Medicare Parts Explained
It’s essential to take the time to understand the different parts of Medicare.
Failing to do so can significantly impact your health and your bank account.
Brief History of The Four Parts of Medicare
In 1965 President Lyndon Johnson signed Medicare into law, which included both Part A and Part B. These first two parts are considered ‘Original Medicare’ and provide health insurance coverage to all individuals age 65 and over.
The Balanced Budget Act of 1997 expanded Medicare to include a third part to Medicare, Part C (Medicare Advantage).
In 2004 George W. Bush signed the Medicare Modernization Act, which added a fourth part to Medicare, Part D (prescription drug coverage), and expanded Medicare coverage to include individuals with disabilities and end-stage renal failure.
The Four Parts of Medicare Explained
It’s important to know that all four parts of Medicare are voluntary. As long as you’re eligible, you can choose which parts you want to enroll. Almost all individuals over age 65 choose to enroll in Part A because the premiums have already been paid throughout their working careers.
Medicare Part A is your hospital insurance. It covers all your inpatient medical services like hospitals, nursing facilities, and hospice care. You can think of Part A as covering your room and board if you were to need intensive or specialized care. Here’s an overview of what it covers:
- Inpatient hospital care
- Skilled nursing facility care
- Skilled nursing care, not custodial or long term care
- Hospice care
Benefits cover up to 100 days admitted within a hospital or care facility. After these 100 days, you will be left paying the full cost of care.
Most Medicare beneficiaries receive Part A for free. Thought your working career, Medicare taxes were taken each paycheck to cover your Part A premiums. As long as you’ve worked at least 40 eligible quarters, you receive Part A benefits for free.
Medicare Part B is your doctors’ insurance and covers all inpatient medical care – services such as office visits, simple surgeries, ambulance rides, dialysis, chemotherapy, and other like services. All Part B covered services fall into two categories:
- Medically necessary outpatient services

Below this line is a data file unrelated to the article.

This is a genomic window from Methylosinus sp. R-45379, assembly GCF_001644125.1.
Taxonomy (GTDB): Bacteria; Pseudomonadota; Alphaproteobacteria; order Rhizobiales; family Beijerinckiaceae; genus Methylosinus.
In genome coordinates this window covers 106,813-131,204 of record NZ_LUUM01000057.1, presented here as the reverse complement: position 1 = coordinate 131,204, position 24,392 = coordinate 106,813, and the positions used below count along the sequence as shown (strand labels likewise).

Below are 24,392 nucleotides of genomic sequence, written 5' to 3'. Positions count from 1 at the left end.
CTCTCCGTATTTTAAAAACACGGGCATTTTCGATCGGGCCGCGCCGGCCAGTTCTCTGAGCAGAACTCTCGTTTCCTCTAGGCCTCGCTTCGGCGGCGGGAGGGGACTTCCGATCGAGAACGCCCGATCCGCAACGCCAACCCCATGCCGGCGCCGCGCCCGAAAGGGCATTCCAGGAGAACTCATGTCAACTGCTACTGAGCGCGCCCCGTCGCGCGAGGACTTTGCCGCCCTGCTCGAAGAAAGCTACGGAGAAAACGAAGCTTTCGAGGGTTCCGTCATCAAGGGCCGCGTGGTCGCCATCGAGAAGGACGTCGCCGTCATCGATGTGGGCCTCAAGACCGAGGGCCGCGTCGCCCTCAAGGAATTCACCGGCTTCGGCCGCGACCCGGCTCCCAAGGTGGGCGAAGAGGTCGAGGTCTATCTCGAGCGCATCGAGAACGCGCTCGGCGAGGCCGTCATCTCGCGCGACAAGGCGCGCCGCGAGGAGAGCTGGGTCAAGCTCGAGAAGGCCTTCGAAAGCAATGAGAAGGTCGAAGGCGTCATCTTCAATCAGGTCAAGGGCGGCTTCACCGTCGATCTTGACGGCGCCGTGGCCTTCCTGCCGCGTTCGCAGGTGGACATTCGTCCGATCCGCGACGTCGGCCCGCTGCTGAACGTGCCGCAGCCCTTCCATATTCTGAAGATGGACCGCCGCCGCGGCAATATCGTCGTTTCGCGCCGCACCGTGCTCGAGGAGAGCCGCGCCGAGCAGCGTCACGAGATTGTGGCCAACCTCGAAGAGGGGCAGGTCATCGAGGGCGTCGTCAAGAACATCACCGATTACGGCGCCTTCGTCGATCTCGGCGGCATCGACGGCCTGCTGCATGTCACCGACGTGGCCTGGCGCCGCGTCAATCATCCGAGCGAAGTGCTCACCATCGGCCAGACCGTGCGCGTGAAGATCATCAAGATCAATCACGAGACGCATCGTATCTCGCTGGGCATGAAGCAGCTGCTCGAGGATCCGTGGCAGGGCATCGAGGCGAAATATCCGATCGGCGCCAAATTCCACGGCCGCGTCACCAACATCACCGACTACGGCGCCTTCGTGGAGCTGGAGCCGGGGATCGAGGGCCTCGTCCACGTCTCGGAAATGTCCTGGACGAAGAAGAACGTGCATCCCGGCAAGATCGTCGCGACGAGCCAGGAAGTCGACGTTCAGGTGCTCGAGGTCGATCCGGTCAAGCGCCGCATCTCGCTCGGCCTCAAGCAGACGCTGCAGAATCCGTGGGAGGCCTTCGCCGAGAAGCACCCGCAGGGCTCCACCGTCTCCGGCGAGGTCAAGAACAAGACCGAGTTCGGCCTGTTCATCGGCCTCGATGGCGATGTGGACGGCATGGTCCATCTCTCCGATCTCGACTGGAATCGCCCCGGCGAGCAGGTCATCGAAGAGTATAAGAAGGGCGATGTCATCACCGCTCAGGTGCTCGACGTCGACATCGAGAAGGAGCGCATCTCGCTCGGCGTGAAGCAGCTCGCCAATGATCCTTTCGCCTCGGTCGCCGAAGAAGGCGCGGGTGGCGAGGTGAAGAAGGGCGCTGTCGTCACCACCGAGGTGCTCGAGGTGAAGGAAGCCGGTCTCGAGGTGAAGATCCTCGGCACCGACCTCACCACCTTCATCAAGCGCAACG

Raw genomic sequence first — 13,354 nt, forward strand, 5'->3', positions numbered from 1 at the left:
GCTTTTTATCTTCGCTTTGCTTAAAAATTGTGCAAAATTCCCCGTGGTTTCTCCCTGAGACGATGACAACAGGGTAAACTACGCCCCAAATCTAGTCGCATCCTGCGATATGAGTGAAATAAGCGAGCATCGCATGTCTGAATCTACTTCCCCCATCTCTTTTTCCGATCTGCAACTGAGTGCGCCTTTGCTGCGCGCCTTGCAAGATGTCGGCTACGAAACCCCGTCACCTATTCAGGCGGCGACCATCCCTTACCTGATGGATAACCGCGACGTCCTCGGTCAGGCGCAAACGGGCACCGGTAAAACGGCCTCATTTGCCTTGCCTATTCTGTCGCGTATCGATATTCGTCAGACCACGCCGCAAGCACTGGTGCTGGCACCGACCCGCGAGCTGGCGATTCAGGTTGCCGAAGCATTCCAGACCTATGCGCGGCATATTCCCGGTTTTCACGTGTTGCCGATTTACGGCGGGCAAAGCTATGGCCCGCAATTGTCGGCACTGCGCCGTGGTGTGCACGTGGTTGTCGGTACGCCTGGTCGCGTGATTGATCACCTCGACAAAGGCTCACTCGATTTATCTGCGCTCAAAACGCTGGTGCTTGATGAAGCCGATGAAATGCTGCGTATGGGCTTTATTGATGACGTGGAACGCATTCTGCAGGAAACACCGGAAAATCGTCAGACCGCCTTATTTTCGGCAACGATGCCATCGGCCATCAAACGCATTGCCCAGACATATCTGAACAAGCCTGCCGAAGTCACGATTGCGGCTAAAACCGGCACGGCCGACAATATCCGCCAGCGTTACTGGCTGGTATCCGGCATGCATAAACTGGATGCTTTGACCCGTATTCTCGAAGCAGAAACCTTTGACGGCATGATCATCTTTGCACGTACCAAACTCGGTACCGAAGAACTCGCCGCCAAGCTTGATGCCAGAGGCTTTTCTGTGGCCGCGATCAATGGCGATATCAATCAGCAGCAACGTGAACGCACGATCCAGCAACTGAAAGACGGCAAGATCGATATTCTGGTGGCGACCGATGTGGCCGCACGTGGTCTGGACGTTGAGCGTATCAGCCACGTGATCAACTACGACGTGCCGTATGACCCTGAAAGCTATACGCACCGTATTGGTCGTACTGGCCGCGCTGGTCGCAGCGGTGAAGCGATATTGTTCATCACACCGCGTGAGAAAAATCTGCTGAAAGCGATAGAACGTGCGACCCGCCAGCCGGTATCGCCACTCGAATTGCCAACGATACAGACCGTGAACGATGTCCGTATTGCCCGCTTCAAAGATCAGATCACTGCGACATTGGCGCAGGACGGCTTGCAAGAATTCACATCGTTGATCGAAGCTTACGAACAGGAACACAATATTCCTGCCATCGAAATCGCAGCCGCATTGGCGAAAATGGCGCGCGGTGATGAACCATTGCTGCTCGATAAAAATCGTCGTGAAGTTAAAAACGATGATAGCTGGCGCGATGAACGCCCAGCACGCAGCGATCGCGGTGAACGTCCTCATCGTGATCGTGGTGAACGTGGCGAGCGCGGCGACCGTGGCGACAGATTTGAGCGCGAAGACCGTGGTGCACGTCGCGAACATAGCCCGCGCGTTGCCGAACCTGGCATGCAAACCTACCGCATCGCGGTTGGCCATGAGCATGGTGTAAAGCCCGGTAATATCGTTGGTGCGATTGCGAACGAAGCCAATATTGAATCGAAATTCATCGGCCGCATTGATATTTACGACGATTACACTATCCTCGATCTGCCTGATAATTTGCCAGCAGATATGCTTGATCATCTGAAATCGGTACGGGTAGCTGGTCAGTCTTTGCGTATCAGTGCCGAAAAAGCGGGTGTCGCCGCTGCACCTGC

- Preventative services
If you have a specific service, test, or item that you want to find out if it’s covered, you can search Medicare-covered services here.
Unlike Part A, Part B premiums are not free. Every year Medicare adjusts the Part B premiums; in 2021, the standard premium is $148.50.
Part B pays 80% of all outpatient care services, and you pay the remaining 20%. There is no out-of-pocket maximum or limit for this 20%; therefore, most Medicare beneficiaries choose to enroll in Medigap or Medicare Advantage to protect against this financial liability.
Medicare Part C, also known as Medicare Advantage, is not part of Original Medicare and is not issued through the government. Medicare Advantage are private health insurance policies that expand your Original Medicare benefits to include vision, dental, hearing, and prescription drug coverage. These bundled plans provide an all-in-one solution to your health care needs.
Private insurance companies set the price for Medicare Advantage. In exchange for a single, set, monthly premium, Medicare Advantage eliminates all out-of-pocket expenses. These plans are particularly beneficial to individuals in poor health and expect to use their Medicare benefits frequently.
Medicare Part D provides prescription drug coverage through local insurance providers operating in your state. These, too are private insurance policies that add prescription drug coverage to your existing Medicare benefits. Medicare mandates that all Part D policies provide at least two drugs in every prescription drug category.
If you choose to forgo enrolling in Part D, you’ll pay out-of-pocket for all your prescription drugs.
Private insurance carriers set the price for Medicare Part D plans. However, the premiums are low and very affordable for most households. As a result, nearly 60% of all Medicare beneficiaries own a Part D policy. The only other way to attain prescription drug coverage is through Medicare Advantage.
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